On a final note, CBT released the latest inflation expectations this week:
As you can see, 12-month ahead expectations have creeped up, whereas 24-month ahead expectations actually fell. More or less what I was describing above. No wonder they say "a picture is better than a thousand words".
And now that the promised addendum is over, on to the column:
Last week’s October inflation, at 1.8 percent monthly, came in at much higher than expected.
Tomatoes stole the show, as their prices increased a whopping 112.2 percent over the previous month. Unsurprisingly, tomato sauce prices rose 19.8 percent. Your friendly neighborhood economist, whose duties during his seasonal moonlighting in the family business include doing the purchases, was disappointed that he couldn’t get even with the grocer - they had to lock up just as tomato prices were finally coming down at the end of the month.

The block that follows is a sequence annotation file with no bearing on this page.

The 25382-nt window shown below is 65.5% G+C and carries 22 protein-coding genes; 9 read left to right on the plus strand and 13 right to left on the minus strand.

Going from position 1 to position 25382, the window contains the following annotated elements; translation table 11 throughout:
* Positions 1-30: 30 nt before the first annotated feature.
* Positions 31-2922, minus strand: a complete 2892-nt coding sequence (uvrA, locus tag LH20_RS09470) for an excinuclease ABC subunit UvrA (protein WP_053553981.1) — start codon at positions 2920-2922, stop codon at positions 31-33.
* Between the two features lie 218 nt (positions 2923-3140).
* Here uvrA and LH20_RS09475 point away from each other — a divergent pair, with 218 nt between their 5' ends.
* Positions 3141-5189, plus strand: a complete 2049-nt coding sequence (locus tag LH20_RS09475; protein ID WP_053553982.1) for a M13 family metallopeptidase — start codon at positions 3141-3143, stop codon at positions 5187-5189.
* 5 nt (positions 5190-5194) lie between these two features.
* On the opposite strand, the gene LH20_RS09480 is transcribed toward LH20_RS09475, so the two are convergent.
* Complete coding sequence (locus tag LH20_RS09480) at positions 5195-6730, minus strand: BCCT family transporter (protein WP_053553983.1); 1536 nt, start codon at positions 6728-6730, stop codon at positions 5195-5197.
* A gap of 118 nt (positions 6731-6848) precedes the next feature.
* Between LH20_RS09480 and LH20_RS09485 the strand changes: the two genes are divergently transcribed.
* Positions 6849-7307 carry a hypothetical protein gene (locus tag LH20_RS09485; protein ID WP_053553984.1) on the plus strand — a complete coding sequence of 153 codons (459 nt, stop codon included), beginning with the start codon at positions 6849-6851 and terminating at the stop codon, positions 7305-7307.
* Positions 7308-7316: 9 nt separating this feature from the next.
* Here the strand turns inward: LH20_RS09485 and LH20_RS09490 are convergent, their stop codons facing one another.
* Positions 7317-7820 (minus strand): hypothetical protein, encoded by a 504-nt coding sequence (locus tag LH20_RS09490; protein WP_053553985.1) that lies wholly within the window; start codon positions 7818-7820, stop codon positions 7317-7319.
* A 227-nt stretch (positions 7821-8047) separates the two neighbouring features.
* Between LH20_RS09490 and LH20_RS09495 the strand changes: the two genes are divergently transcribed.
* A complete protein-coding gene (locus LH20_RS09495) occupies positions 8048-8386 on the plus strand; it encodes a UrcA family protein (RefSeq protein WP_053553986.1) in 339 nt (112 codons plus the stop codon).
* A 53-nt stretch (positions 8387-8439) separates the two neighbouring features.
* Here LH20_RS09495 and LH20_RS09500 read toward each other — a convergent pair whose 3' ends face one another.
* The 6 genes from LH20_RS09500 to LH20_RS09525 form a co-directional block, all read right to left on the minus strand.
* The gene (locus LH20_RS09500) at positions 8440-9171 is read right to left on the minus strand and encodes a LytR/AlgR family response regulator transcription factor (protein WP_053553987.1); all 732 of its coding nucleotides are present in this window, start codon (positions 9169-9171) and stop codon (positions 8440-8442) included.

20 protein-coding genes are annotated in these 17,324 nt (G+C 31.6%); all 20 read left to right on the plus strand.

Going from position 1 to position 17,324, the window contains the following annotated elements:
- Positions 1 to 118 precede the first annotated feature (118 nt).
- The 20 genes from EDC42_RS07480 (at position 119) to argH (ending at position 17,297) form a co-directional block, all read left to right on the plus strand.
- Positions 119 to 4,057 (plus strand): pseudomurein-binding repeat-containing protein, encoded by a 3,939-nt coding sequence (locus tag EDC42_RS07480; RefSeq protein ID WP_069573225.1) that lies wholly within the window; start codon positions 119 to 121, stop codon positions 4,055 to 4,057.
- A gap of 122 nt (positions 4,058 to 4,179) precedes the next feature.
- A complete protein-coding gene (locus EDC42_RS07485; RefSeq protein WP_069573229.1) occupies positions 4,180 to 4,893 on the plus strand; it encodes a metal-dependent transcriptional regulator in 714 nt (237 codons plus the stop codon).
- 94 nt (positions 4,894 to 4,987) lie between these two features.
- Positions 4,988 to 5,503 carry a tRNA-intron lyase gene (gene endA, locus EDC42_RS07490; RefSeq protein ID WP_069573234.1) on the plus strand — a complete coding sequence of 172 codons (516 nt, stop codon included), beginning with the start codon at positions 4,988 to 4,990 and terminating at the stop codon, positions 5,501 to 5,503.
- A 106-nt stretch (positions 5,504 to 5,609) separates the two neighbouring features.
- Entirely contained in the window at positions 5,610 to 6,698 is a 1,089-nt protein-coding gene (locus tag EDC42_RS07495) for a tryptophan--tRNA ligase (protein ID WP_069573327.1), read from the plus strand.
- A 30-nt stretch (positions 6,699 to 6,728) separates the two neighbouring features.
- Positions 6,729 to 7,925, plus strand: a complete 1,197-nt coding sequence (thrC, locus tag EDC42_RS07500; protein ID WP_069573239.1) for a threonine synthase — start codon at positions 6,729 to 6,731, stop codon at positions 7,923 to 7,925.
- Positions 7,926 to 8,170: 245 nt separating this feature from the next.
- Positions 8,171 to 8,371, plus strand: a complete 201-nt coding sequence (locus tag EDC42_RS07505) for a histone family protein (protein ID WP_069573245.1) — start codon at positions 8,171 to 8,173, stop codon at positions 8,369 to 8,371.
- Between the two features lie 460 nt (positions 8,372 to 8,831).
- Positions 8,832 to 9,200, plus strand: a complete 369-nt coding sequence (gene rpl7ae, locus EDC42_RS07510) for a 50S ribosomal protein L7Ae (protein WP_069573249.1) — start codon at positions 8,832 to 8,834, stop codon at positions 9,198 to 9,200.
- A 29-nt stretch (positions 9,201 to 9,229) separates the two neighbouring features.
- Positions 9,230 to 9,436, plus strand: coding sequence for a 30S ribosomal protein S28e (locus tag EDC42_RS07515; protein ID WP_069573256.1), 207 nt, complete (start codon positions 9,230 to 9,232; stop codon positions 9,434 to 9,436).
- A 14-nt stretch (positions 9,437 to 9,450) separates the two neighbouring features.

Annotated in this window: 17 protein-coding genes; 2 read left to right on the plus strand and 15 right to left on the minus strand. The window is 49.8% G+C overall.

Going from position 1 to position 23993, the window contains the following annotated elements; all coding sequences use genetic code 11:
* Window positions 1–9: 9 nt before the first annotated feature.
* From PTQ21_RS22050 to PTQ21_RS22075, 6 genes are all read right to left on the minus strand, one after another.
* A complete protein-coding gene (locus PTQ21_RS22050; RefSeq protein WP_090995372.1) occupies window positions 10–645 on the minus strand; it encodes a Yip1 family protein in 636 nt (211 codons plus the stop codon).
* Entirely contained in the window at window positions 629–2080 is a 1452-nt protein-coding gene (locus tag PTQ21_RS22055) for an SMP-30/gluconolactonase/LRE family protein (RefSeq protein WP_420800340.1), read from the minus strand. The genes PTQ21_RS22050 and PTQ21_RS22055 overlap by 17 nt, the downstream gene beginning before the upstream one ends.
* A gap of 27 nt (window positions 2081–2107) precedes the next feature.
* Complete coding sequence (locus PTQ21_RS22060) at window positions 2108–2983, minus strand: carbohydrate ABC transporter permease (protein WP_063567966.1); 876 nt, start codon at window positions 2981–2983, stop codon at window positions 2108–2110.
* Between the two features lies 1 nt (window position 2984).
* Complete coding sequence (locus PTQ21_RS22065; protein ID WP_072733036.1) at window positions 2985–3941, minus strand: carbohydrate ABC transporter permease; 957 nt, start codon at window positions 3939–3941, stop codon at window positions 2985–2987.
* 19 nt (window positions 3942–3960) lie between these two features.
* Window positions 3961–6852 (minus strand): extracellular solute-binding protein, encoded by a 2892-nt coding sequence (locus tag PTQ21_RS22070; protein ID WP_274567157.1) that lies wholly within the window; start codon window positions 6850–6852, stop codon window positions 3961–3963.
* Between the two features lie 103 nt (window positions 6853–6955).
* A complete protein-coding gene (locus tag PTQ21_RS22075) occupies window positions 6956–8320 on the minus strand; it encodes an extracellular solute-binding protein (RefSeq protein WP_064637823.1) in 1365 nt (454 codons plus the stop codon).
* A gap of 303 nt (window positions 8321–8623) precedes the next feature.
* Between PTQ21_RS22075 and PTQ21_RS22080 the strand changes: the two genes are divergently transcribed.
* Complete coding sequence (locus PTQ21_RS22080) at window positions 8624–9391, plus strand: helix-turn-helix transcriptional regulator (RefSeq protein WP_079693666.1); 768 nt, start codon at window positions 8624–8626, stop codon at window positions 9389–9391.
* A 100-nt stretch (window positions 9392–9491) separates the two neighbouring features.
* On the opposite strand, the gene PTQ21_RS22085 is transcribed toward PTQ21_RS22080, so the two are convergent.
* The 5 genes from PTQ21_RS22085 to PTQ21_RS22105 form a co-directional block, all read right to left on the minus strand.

While tomato’s rocket launch was supposedly due to infection of tomato plants by the tomato moth, food prices were solely behind the higher-than-expected October inflation turnout. Food inflation was 4.5 percent, contributing 1.2 percent to the headline figure. In fact, 13 out the 20 items with the highest monthly price increases were food products.
Unfortunately, high food inflation is not a recent phenomenon. Food prices have risen 13 percent in the past 3 months, and yearly food inflation is now running at 17 percent, almost twice the headline figure.
As a result, the headline figure and measures of core inflation, which exclude items responsive to temporary shocks but not to monetary policy (and are therefore key price metrics for central banks), have been diverging for a while. For example, the Central Bank of Turkey’s, or CBT’s, preferred measure of core inflation, which excludes alcohol & tobacco, energy and gold in addition to food, is at an all-time low of 2.5 percent.
Then, the natural question to ask is whether headline inflation will eventually revert to core inflation. A recent CBT working paper argues that will be the case, but a casual look at the data does not reveal such a relationship since the new price indices began in 2003.